Imagine that mainstream news and media venues normalized our voices. Imagine that BBC’s wonderful interview with British Ex-Muslims leaving the faith was joined by other such endeavors. Imagine that the wonderful Ali Rizvi was not Huffington Post’s only regular ex-Muslim contributor, and that the often-represented Ex-Muslim ally Faisal Al Mutar was joined by a plethora of other voices who lived Muslim experiences of many varieties, especially those of women. Imagine that Ex-Muslim voices were considered legitimate and acceptable, to the extent that everyday Ex-Muslim writers are no longer kidnapped and jailed and threatened with death. Imagine that uber-famous critiquers from Muslim backgrounds such as Salman Rushdie and Ayaan Hirsi Ali did not face disproportionate amounts of danger and threat for simply speaking out.
Imagine if, for instance, Kiran‘s pieces were giving a place in mainstream media: she’s gathered testimonies in 7 parts highlighting the powerful voices of 17 ex-Muslim women–who else has published anything like that? And one of the contributors was a transwoman, and how happy I was to hear her speak about her experiences of being nullified by Islam when I had heard nothing of the sort from anyone else before. Imagine if mainstream venues highlighted those 17 women’s voices and their brave testimonies were not left in obscurity.
Kiran also weighs in on the UK gender segregation uproar with incisive critique, providing the perspective of an ex-Muslim who cannot be accused of being a white Western appropriator of brown peoples’ struggles, representing a side that has been continually silenced in that discussion, which pretends that brown people, Muslims, and Ex-Muslims were not part of the anti-segregation movement and protest, painting it as a movement of white feminism. She also evaluates criticisms of so-called white exploitation of Malala Yousafzai in a careful, nuanced manner. How wonderful would it be if an ex-Muslim woman’s voice was added to the white voices and the Muslim voices weighing in on these issues in mainstream media?
Or Reem, who grew up between Saudi Arabia and Egypt and has a strong feminist voice and speaks to her own undeniable experiences of religious-based victimization with articulate candor. What if a mainstream media venue made space for Reem to talk about the religious influences of sexual violence in Egypt, as she does here and here, instead of devoting the entire space to a back-and-forth between Muslims and Western feminists arguing over Joyce Carol Oates’ tweets on the matter?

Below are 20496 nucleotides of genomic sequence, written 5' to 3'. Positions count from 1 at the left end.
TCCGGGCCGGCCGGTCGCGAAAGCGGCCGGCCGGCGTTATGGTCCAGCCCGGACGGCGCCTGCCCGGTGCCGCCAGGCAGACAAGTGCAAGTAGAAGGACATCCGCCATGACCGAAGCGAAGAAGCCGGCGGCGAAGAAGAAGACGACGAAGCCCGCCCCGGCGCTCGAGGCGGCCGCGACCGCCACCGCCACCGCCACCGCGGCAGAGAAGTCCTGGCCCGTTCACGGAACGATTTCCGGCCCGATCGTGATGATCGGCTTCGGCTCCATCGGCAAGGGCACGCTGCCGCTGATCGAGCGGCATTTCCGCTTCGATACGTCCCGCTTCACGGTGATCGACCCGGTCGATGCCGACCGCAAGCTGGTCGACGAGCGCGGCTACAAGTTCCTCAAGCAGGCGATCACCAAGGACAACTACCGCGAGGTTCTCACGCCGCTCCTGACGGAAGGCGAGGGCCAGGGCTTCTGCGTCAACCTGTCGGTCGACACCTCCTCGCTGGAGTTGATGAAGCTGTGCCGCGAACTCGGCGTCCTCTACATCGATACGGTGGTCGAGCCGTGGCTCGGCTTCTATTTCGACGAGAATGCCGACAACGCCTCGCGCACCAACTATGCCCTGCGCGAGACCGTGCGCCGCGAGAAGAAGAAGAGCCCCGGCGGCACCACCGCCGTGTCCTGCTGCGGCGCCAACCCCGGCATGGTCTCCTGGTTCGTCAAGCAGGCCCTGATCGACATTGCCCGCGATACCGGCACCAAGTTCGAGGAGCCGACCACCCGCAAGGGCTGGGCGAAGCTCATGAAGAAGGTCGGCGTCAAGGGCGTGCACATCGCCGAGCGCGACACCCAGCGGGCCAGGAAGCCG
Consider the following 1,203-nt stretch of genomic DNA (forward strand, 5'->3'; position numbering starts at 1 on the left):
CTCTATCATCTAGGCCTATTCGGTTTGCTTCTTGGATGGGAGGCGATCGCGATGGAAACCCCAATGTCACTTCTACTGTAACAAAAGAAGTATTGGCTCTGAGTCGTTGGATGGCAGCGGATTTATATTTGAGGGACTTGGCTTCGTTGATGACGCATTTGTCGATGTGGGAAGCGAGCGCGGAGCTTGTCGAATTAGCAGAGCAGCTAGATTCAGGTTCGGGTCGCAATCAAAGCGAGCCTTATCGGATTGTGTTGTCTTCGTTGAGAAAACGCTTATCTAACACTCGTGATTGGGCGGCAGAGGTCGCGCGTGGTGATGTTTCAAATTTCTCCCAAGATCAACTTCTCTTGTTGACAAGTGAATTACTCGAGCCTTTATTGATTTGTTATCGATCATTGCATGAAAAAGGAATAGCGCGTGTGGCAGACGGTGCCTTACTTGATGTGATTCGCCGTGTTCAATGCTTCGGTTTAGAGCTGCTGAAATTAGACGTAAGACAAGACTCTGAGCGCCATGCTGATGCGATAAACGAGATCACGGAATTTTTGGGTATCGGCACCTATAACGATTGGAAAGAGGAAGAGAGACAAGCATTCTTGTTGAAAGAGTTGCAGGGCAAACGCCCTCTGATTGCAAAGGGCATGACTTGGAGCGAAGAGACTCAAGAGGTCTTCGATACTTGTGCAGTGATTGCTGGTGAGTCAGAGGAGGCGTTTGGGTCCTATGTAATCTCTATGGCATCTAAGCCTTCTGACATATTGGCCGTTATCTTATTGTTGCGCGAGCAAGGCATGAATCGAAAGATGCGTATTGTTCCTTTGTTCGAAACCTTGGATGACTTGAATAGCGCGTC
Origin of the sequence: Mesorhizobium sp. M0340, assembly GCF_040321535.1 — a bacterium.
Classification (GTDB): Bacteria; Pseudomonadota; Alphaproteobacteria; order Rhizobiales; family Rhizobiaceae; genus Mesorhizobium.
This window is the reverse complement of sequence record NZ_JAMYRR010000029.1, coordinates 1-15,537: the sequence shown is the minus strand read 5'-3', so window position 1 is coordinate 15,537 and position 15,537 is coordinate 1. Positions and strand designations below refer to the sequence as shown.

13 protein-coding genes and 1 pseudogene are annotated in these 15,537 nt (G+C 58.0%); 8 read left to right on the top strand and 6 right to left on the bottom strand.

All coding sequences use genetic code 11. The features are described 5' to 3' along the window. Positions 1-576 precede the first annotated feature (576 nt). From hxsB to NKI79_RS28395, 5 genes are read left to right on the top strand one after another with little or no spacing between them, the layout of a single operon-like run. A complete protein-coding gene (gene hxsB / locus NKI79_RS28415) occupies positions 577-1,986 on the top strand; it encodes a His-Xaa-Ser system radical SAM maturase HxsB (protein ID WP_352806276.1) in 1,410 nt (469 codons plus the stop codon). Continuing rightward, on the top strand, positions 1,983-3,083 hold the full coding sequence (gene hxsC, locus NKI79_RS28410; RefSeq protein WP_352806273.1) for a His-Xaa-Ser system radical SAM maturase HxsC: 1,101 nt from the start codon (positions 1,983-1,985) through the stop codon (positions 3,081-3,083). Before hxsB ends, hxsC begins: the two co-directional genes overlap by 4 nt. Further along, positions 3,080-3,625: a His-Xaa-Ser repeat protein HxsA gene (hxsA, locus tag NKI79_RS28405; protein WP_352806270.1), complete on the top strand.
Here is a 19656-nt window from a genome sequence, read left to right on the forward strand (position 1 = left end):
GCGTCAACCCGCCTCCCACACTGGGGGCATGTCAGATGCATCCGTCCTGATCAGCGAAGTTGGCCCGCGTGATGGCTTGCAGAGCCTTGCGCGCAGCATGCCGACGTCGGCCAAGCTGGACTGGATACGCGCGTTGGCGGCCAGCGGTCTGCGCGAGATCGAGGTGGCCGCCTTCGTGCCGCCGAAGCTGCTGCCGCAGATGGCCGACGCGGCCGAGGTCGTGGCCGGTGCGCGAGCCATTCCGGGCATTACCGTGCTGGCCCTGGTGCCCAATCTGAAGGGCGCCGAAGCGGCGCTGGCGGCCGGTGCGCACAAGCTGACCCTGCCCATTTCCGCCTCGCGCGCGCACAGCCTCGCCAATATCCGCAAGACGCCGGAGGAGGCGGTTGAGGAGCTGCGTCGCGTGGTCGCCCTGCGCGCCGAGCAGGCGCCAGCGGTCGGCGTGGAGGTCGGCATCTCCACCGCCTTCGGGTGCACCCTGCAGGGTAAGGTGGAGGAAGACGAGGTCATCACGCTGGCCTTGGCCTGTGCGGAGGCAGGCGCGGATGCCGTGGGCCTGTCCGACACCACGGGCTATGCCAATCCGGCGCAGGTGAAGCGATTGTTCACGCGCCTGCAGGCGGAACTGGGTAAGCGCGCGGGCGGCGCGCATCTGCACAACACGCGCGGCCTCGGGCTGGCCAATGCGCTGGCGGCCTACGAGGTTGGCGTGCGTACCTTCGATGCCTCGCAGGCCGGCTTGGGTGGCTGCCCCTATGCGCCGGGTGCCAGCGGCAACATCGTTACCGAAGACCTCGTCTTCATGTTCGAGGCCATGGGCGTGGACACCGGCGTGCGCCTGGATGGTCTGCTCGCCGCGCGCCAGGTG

Or EXMNA blogger 1GodlessWoman, a Saudi medical doctor who powerfully tells the story of her horrific experiences in the Kingdom–imagine she was given space to weigh in on the perpetual conversation on how oppressed or empowered Saudi women are that is rolling and rolling and rolling in mainstream media with few contributions from Saudi women speaking of the injustices they have been dealt.
Imagine, in all the discussion about white feminism, intersectionality, the hijab, body image, and brownness, Heina Dadabhoy, the hilarious woman of color who grew up overweight and Muslim in America, was given space for her candid discussions of body image and being fat, adding on to the conversation of what the hijab does and does not do to brown bodies and fat bodies, what brownness does and does not do to fat bodies in mainstream media. Imagine too that her Skeptic’s Guide to Islam, written from the inside perspective of a former practicing Muslim, became a landmark text on the subject.
Imagine that in addition to all the personal blogging in mainstream media venues about being a Muslim woman and a parent, and a student, and a teacher, and a person of varying professions and experiences, space was given to Sam I Am’s awesome blogs about Parenting Beyond Islam. Imagine then that Ex-Muslim lives with their everyday, normal paraphernalia were normalized and humanized, that we too were seen as contributors to society, as educators, parents, part of the fabric of the places in which we live.
Such diversity of experience already there, and so much more potential hidden.
Imagine that the dozens of other ex-Muslim women that I alone know, many closeted, anonymous, marginalized, were able to speak of their rich, varying experiences. Including the amazing ladies with their whip-crackingly spot-on critiques at Muslim and Ex-Muslim Women for Secularism. Imagine we were allowed to demonstrate that what we say about the dearth of discourse surrounding direct Muslim acknowledgement of religious-related suffering is due to a dangerous, active silencing of the apostate voice. Imagine these women were sought out and given assurances of safety and fair representation–I feel like so many of our voices would blossom. I wish I could see more of us discussing what it’s like to be trans and queer while Muslim too. That’s a subject that as a queer woman even I, outspoken as I am, have been afraid and hesitant to do more than touch upon.
How powerful would the movement aimed at reform, commentary and critique of Islam become when the most incisive and relevant voices are sought out and highlighted in addition to secondary sources?
See, EXMNA is a movement that is very conscious of equal representation of women and making space for the voices of strong, diverse thinkers. In their own time, using their own personal resources, its members have created space for these voices, building among other projects an entire blog network devoted to the Ex-Muslim voice. The Council of Ex-Muslims of Britain also publishes pieces on its own Twitter Blogs. But these will remain obscure platforms until the work showcased there is normalized and enters its proper place in conversations regarding the very people and experiences that are not consulted.